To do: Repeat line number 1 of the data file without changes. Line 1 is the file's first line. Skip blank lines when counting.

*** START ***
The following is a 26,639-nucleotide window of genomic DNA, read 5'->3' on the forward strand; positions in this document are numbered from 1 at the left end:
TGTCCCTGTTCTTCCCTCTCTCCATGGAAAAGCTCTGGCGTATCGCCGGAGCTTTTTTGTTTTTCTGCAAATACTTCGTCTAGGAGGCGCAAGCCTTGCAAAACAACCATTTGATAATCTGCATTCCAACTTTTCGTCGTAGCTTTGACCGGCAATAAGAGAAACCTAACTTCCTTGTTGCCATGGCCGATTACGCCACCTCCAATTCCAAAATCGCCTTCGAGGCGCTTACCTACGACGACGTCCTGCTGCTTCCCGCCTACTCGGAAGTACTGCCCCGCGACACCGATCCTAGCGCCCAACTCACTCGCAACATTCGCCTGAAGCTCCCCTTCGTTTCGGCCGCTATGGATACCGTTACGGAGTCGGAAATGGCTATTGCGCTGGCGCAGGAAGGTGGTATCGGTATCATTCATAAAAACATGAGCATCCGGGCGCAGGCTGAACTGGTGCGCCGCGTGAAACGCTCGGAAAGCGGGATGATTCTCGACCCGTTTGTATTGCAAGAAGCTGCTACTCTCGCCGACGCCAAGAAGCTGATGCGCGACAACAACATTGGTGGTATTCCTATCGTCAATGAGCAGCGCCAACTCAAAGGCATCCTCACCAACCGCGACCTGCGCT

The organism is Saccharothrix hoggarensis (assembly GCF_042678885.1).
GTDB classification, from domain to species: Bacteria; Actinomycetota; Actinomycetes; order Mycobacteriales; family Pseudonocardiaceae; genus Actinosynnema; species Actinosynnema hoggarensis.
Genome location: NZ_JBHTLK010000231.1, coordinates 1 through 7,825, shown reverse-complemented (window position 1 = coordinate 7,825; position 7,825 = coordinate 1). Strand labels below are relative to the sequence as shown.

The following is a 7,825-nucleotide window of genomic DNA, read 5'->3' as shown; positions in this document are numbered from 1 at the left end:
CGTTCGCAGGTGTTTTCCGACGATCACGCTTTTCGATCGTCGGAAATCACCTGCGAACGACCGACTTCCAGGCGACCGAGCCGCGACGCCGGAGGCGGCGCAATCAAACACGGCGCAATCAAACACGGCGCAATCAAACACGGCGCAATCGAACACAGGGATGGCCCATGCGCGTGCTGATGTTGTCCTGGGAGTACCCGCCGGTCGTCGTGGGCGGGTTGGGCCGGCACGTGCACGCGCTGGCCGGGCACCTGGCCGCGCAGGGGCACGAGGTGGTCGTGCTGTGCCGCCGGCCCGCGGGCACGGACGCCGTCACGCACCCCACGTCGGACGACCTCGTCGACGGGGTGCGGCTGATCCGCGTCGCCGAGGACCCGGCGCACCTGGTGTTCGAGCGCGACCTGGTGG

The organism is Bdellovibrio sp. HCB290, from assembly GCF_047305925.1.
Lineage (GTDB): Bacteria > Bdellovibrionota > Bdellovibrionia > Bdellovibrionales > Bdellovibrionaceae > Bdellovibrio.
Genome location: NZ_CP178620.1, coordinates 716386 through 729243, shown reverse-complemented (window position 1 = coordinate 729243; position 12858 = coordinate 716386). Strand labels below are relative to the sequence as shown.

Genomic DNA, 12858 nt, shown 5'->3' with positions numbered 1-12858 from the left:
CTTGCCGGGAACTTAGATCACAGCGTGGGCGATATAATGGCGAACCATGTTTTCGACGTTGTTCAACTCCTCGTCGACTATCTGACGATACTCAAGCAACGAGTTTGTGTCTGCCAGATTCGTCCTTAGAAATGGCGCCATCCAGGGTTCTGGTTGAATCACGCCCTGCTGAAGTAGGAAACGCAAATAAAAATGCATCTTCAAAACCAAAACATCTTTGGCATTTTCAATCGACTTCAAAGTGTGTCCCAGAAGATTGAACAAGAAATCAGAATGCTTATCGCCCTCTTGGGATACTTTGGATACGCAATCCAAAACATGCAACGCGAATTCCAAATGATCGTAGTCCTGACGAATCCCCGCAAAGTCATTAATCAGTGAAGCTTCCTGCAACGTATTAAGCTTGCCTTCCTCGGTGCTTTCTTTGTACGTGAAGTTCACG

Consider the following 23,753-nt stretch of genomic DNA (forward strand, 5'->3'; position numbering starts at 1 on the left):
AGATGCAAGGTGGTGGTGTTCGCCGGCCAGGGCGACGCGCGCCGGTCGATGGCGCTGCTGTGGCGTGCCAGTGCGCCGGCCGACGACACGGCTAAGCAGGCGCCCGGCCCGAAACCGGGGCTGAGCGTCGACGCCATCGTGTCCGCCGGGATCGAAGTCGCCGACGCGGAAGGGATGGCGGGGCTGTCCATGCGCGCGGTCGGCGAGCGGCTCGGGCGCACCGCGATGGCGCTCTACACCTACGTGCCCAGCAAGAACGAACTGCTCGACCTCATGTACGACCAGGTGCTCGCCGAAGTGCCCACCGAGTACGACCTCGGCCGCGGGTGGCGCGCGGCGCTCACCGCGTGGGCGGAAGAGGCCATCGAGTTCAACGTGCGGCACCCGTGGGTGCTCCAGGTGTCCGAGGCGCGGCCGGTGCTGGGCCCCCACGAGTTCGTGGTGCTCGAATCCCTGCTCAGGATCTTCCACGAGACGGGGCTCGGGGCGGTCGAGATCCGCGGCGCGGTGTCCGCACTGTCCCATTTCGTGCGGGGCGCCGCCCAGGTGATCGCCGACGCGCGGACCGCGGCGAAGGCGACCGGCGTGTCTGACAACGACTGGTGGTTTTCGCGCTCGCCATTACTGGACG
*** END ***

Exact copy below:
The following is a 26,639-nucleotide window of genomic DNA, read 5'->3' on the forward strand; positions in this document are numbered from 1 at the left end: